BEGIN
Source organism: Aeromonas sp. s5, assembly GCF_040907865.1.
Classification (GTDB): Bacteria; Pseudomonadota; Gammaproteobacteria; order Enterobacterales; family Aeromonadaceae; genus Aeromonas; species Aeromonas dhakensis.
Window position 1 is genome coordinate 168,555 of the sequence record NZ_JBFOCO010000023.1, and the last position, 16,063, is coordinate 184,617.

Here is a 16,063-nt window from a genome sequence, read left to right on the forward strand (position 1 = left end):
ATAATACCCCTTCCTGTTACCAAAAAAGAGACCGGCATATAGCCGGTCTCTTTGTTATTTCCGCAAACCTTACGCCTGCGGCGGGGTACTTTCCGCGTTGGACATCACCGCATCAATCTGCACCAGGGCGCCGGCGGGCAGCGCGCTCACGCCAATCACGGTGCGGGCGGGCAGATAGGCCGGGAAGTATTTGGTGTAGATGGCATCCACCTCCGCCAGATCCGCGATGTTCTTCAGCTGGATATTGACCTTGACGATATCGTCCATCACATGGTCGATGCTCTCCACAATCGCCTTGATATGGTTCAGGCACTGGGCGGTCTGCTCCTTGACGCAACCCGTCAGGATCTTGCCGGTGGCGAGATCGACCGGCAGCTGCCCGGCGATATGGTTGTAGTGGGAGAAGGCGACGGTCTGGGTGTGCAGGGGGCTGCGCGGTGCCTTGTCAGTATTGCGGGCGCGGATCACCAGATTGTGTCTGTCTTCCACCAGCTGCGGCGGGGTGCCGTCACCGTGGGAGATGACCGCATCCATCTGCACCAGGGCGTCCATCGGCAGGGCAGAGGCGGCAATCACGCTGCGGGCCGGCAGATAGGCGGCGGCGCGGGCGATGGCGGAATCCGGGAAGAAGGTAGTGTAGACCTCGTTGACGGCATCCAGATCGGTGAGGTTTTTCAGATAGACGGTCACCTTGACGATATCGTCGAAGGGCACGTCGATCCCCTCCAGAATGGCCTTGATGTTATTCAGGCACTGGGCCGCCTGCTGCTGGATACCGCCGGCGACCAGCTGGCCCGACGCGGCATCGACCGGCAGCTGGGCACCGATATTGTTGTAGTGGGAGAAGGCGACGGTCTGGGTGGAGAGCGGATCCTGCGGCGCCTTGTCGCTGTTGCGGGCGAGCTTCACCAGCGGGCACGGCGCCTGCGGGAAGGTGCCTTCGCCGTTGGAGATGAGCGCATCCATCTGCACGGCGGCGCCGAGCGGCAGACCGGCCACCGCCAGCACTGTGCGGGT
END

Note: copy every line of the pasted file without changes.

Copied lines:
Source organism: Aeromonas sp. s5, assembly GCF_040907865.1.
Classification (GTDB): Bacteria; Pseudomonadota; Gammaproteobacteria; order Enterobacterales; family Aeromonadaceae; genus Aeromonas; species Aeromonas dhakensis.
Window position 1 is genome coordinate 168,555 of the sequence record NZ_JBFOCO010000023.1, and the last position, 16,063, is coordinate 184,617.

Here is a 16,063-nt window from a genome sequence, read left to right on the forward strand (position 1 = left end):
ATAATACCCCTTCCTGTTACCAAAAAAGAGACCGGCATATAGCCGGTCTCTTTGTTATTTCCGCAAACCTTACGCCTGCGGCGGGGTACTTTCCGCGTTGGACATCACCGCATCAATCTGCACCAGGGCGCCGGCGGGCAGCGCGCTCACGCCAATCACGGTGCGGGCGGGCAGATAGGCCGGGAAGTATTTGGTGTAGATGGCATCCACCTCCGCCAGATCCGCGATGTTCTTCAGCTGGATATTGACCTTGACGATATCGTCCATCACATGGTCGATGCTCTCCACAATCGCCTTGATATGGTTCAGGCACTGGGCGGTCTGCTCCTTGACGCAACCCGTCAGGATCTTGCCGGTGGCGAGATCGACCGGCAGCTGCCCGGCGATATGGTTGTAGTGGGAGAAGGCGACGGTCTGGGTGTGCAGGGGGCTGCGCGGTGCCTTGTCAGTATTGCGGGCGCGGATCACCAGATTGTGTCTGTCTTCCACCAGCTGCGGCGGGGTGCCGTCACCGTGGGAGATGACCGCATCCATCTGCACCAGGGCGTCCATCGGCAGGGCAGAGGCGGCAATCACGCTGCGGGCCGGCAGATAGGCGGCGGCGCGGGCGATGGCGGAATCCGGGAAGAAGGTAGTGTAGACCTCGTTGACGGCATCCAGATCGGTGAGGTTTTTCAGATAGACGGTCACCTTGACGATATCGTCGAAGGGCACGTCGATCCCCTCCAGAATGGCCTTGATGTTATTCAGGCACTGGGCCGCCTGCTGCTGGATACCGCCGGCGACCAGCTGGCCCGACGCGGCATCGACCGGCAGCTGGGCACCGATATTGTTGTAGTGGGAGAAGGCGACGGTCTGGGTGGAGAGCGGATCCTGCGGCGCCTTGTCGCTGTTGCGGGCGAGCTTCACCAGCGGGCACGGCGCCTGCGGGAAGGTGCCTTCGCCGTTGGAGATGAGCGCATCCATCTGCACGGCGGCGCCGAGCGGCAGACCGGCCACCGCCAGCACTGTGCGGGT